Stanford Student Senate Candidate Asked How Jewish Faith Would Inform Decisions

A candidate for the student Senate at Stanford University filed a complaint after she was asked how her Jewish faith would inform her decisions.

Molly Horwitz, a junior, filed the complaint with the student elections commissioner shortly after the March 13 endorsement interview with an umbrella group on campus, the Stanford Review student newspaper reported Sunday. The elections will be held Tuesday.

During the interview with the Students of Color Coalition, a member asked Horwitz, “Given your strong Jewish identity, how would you vote on divestment?”

In February, the student Senate passed a divestment resolution calling on Stanford to withdraw investments in companies that assist Israel in the West Bank. Horwitz, a Paraguay native living in Milwaukee, told the coalition that she disapproved of the Senate vote for divestment, but reiterated her belief in the Senate’s democratic system and her hope for a peaceful Middle East, according to the Review.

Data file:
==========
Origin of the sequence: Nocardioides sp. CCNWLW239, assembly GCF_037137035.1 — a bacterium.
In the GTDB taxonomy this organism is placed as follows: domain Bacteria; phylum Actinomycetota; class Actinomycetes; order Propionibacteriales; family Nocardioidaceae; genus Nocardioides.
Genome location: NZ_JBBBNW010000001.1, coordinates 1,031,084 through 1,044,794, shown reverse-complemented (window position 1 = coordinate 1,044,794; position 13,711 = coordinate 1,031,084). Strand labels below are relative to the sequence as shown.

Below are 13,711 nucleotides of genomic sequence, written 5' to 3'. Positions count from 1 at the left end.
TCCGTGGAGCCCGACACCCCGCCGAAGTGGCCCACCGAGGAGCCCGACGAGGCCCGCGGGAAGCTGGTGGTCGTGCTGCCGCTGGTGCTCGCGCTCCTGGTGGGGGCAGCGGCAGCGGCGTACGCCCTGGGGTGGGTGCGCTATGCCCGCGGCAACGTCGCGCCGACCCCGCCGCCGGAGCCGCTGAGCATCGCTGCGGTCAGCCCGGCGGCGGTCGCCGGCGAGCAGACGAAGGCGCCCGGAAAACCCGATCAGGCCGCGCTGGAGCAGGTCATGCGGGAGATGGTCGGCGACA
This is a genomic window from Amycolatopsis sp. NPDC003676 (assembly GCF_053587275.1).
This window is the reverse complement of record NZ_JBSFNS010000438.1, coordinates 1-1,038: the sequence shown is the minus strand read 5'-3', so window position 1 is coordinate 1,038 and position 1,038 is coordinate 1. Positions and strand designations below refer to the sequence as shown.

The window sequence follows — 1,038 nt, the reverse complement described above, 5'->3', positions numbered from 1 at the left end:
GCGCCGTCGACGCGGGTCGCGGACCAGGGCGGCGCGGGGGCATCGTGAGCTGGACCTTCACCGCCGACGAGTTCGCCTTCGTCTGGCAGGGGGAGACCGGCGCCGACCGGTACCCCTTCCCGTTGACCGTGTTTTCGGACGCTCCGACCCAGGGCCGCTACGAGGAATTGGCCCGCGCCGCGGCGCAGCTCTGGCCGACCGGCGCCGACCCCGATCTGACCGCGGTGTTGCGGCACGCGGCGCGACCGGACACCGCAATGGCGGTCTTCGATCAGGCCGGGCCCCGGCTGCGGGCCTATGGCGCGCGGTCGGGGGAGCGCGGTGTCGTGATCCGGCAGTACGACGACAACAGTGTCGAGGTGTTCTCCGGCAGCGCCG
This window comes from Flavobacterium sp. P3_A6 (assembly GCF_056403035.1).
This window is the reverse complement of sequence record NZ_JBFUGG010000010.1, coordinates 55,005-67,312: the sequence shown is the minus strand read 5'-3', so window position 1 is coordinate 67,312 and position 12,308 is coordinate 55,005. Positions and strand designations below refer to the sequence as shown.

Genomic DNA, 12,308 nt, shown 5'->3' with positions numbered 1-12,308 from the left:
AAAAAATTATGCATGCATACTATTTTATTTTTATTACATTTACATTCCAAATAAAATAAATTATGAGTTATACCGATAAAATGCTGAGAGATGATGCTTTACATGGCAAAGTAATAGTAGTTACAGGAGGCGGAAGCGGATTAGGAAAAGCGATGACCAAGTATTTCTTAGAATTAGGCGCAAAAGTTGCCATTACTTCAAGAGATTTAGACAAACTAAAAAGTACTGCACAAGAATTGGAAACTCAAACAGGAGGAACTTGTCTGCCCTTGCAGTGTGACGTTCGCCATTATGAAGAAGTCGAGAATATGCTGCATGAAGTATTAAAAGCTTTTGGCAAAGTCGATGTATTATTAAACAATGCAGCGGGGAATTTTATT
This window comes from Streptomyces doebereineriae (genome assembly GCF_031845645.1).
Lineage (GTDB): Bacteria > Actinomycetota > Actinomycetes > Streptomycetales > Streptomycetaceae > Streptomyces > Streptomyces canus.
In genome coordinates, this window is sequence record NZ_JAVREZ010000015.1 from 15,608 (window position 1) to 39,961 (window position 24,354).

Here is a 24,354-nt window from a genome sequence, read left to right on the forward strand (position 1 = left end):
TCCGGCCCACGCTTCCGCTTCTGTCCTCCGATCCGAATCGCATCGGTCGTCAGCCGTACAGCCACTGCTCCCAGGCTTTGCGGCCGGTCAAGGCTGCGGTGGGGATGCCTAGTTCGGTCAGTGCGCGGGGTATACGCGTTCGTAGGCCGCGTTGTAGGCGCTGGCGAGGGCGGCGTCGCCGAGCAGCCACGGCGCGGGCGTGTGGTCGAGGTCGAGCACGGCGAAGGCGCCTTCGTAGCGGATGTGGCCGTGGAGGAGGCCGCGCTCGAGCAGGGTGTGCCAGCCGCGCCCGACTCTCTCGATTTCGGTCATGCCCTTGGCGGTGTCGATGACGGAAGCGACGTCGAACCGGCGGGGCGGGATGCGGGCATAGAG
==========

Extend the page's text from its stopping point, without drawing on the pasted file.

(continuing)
Horwitz was among a limited number of candidates interviewed by the coalition, an umbrella for six student organizations.

Her endorsement application made reference to her Judaism, including statements such as “I identify as a proud South American and as a Jew,” and “I felt like I was not enough for the Latino community and further embraced my Jewish identity,” the student newspaper reported.

Horwitz reportedly has asked for a public apology from the coalition.

In a meeting with a university official, coalition members gave a different account of the line of questioning, according to the Review.

The incident comes two months after a similar one at UCLA. The four student government members who questioned Rachel Beyda during a confirmation hearing later apologized.

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Stanford Student Senate Candidate Asked How Jewish Faith Would Inform Decisions

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